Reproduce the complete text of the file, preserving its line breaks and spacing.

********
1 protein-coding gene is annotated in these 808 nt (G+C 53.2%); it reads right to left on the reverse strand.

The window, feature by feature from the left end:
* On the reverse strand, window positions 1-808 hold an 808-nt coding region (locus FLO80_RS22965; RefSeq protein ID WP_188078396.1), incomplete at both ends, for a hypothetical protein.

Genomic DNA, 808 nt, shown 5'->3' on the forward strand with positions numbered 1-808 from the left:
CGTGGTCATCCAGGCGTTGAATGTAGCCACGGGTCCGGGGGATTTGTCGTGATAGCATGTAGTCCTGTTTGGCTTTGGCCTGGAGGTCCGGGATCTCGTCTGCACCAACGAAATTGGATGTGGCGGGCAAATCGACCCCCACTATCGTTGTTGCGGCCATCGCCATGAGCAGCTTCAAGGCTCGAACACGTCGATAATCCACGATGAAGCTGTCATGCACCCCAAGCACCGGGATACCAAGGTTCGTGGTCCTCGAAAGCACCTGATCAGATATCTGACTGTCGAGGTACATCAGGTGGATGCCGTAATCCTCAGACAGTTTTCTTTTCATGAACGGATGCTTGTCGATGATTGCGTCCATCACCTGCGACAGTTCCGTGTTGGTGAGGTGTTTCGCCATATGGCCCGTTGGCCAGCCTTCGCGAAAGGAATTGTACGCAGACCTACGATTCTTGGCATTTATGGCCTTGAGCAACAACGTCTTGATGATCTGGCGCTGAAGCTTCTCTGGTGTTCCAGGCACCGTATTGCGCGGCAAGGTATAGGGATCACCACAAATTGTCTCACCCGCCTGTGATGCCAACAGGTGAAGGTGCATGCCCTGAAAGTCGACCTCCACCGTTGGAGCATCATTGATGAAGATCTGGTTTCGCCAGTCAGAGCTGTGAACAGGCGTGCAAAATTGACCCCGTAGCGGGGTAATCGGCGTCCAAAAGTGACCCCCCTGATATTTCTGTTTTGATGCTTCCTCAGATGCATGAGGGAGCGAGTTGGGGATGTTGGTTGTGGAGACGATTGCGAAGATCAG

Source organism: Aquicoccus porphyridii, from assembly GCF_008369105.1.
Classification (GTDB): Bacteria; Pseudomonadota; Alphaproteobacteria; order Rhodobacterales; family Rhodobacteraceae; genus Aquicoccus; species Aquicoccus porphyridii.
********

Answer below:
1 protein-coding gene is annotated in these 808 nt (G+C 53.2%); it reads right to left on the reverse strand.

The window, feature by feature from the left end:
* On the reverse strand, window positions 1-808 hold an 808-nt coding region (locus FLO80_RS22965; RefSeq protein ID WP_188078396.1), incomplete at both ends, for a hypothetical protein.

Genomic DNA, 808 nt, shown 5'->3' on the forward strand with positions numbered 1-808 from the left:
CGTGGTCATCCAGGCGTTGAATGTAGCCACGGGTCCGGGGGATTTGTCGTGATAGCATGTAGTCCTGTTTGGCTTTGGCCTGGAGGTCCGGGATCTCGTCTGCACCAACGAAATTGGATGTGGCGGGCAAATCGACCCCCACTATCGTTGTTGCGGCCATCGCCATGAGCAGCTTCAAGGCTCGAACACGTCGATAATCCACGATGAAGCTGTCATGCACCCCAAGCACCGGGATACCAAGGTTCGTGGTCCTCGAAAGCACCTGATCAGATATCTGACTGTCGAGGTACATCAGGTGGATGCCGTAATCCTCAGACAGTTTTCTTTTCATGAACGGATGCTTGTCGATGATTGCGTCCATCACCTGCGACAGTTCCGTGTTGGTGAGGTGTTTCGCCATATGGCCCGTTGGCCAGCCTTCGCGAAAGGAATTGTACGCAGACCTACGATTCTTGGCATTTATGGCCTTGAGCAACAACGTCTTGATGATCTGGCGCTGAAGCTTCTCTGGTGTTCCAGGCACCGTATTGCGCGGCAAGGTATAGGGATCACCACAAATTGTCTCACCCGCCTGTGATGCCAACAGGTGAAGGTGCATGCCCTGAAAGTCGACCTCCACCGTTGGAGCATCATTGATGAAGATCTGGTTTCGCCAGTCAGAGCTGTGAACAGGCGTGCAAAATTGACCCCGTAGCGGGGTAATCGGCGTCCAAAAGTGACCCCCCTGATATTTCTGTTTTGATGCTTCCTCAGATGCATGAGGGAGCGAGTTGGGGATGTTGGTTGTGGAGACGATTGCGAAGATCAG

Source organism: Aquicoccus porphyridii, from assembly GCF_008369105.1.
Classification (GTDB): Bacteria; Pseudomonadota; Alphaproteobacteria; order Rhodobacterales; family Rhodobacteraceae; genus Aquicoccus; species Aquicoccus porphyridii.